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Climate change in Kivalina, Alaska: strategies for community health.

https://arctichealth.org/en/permalink/ahliterature296263
Source
Alaska Native Tribal Health Consortium (ANTHC) and United State Indian Health Service Cooperative.
Publication Type
Report
Date
2011
Climate Change in Kivalina, Alaska Strategies for Community Health ANTHC Center for Climate and Health Funded by Through adaptation, negative health effects can be prevented. Cover Art: Whale Bone Mask by Larry Adams © Alaska Native Tribal Health Consortium (ANTHC), January 2011. Advisors
  1 document  
Author
Brubaker, Michael
Berner, James
Bell, Jacob
Warren, John
Source
Alaska Native Tribal Health Consortium (ANTHC) and United State Indian Health Service Cooperative.
Date
2011
Language
English
Geographic Location
U.S.
Publication Type
Report
File Size
7989753
Keywords
Alaska
Kivalina
Climate change
Subsistence
Health web
Sanitation
Documents

Climate-Change-HIA-Report_Kivalina.pdf

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Climate change in Point Hope, Alaska: strategies for community health.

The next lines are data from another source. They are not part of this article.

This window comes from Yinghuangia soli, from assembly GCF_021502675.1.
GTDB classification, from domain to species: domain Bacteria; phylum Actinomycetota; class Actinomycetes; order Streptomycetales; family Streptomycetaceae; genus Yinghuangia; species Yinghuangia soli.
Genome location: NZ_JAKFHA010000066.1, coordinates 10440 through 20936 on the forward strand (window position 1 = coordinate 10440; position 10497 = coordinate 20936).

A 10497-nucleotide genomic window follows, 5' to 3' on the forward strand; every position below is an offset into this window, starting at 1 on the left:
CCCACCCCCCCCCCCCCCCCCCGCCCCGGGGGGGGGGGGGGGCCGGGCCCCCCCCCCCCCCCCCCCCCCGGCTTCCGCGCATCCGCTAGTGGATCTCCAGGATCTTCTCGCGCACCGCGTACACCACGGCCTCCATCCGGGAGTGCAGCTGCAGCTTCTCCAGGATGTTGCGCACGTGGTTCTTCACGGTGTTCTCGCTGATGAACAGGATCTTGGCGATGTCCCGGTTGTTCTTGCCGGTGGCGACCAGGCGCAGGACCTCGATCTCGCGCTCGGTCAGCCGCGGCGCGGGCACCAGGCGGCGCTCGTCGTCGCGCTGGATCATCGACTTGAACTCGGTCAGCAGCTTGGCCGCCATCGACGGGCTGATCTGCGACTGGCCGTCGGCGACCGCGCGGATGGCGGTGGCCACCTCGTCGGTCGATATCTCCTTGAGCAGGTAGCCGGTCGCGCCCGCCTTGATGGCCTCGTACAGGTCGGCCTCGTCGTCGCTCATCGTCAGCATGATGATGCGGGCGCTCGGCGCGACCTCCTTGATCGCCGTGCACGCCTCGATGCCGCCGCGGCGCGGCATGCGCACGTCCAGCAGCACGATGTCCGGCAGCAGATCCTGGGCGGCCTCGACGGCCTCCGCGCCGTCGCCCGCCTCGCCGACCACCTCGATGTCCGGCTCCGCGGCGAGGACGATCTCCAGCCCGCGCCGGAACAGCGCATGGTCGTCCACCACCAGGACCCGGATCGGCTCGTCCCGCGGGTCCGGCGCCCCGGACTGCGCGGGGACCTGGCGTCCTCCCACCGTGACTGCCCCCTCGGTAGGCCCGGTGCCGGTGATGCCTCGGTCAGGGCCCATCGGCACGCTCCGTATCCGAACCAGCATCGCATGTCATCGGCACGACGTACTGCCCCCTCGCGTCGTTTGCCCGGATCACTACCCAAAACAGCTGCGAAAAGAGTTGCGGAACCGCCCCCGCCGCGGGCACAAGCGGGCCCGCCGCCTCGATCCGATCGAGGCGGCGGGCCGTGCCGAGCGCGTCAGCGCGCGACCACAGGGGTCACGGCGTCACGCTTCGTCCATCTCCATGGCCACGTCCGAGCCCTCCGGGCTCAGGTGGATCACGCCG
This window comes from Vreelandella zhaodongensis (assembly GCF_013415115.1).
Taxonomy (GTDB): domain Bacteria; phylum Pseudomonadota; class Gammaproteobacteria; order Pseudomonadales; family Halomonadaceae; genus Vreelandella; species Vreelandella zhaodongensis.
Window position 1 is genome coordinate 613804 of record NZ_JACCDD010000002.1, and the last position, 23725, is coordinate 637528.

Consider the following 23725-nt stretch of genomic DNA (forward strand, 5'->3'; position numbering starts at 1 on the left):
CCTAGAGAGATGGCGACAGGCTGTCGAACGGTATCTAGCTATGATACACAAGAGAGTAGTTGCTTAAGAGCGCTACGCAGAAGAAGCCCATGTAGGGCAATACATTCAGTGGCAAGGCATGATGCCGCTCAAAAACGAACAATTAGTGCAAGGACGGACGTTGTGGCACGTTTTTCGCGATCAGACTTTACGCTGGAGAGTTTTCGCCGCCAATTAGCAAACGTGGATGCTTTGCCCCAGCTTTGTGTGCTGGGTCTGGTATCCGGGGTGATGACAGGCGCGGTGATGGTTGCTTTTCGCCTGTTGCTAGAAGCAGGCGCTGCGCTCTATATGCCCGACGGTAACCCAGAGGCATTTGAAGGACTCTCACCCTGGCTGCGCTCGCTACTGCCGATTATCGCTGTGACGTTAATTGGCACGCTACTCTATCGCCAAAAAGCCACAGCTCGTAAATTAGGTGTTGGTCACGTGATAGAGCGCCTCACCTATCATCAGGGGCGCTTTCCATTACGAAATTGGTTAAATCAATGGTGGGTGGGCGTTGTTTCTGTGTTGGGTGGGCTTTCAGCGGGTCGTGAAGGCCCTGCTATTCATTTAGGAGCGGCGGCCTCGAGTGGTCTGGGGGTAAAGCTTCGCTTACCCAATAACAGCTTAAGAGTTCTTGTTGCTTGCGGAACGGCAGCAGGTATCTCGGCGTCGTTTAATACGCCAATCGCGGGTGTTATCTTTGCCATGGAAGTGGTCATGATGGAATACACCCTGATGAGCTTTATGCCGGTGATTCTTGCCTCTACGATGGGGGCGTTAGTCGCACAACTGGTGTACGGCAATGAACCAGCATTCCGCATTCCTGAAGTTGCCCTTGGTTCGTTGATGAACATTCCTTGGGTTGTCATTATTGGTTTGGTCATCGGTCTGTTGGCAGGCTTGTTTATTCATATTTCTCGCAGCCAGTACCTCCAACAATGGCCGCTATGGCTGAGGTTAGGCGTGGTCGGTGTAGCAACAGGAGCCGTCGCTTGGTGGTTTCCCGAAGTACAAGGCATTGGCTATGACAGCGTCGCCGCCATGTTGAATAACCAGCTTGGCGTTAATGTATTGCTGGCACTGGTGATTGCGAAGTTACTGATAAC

https://arctichealth.org/en/permalink/ahliterature296264
Source
Alaska Native Tribal Health Consortium (ANTHC) and United States Indian Health Service Cooperative. 39 p.
Publication Type
Report
Date
2010
Climate Change in Point Hope, Alaska Strategies for Community Health ANTHC Center for Climate and Health Funded by ANTHC Advisors: Tim Gilbert MPH Jeff Smith MS Mike Bradley DVM MPH Kathy Graves PhD Steve Weaver PE Gary Ferguson ND Jennifer Johnson MPH Desirae Roehl Troy Ritter MPH Aaron
  1 document  
Author
Brubaker, Michael
Berner, James
Bell, Jacob
Warren, John
Rolin, Alicia
Source
Alaska Native Tribal Health Consortium (ANTHC) and United States Indian Health Service Cooperative. 39 p.
Date
2010
Language
English
Geographic Location
U.S.
Publication Type
Report
File Size
6285714
Keywords
Alaska
Point Hope
Climate change
Sea level
Health web
Subsistence
Erosion
Permafrost
Water sanitation
Documents

Climate-Change-HIA-Report_Point-Hope_0.pdf

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Climate change in Selawik, Alaska: strategies for community health.

https://arctichealth.org/en/permalink/ahliterature296266
Source
Alaska Native Tribal Health Consortium (ANTHC). 42 p.
Publication Type
Report
Date
2012
Climate Change in Selawik, Alaska Strategies for Community Health ANTHC Center for Climate and Health Funded by jobradley Stamp © Alaska Native Tribal Health Consortium (ANTHC), May 2012. Through adaptation, negative health effects can be prevented. Report prepared by: Michael Brubaker
  1 document  
Author
Brubaker, Michael
Chavan, Prithviraj
Berner, James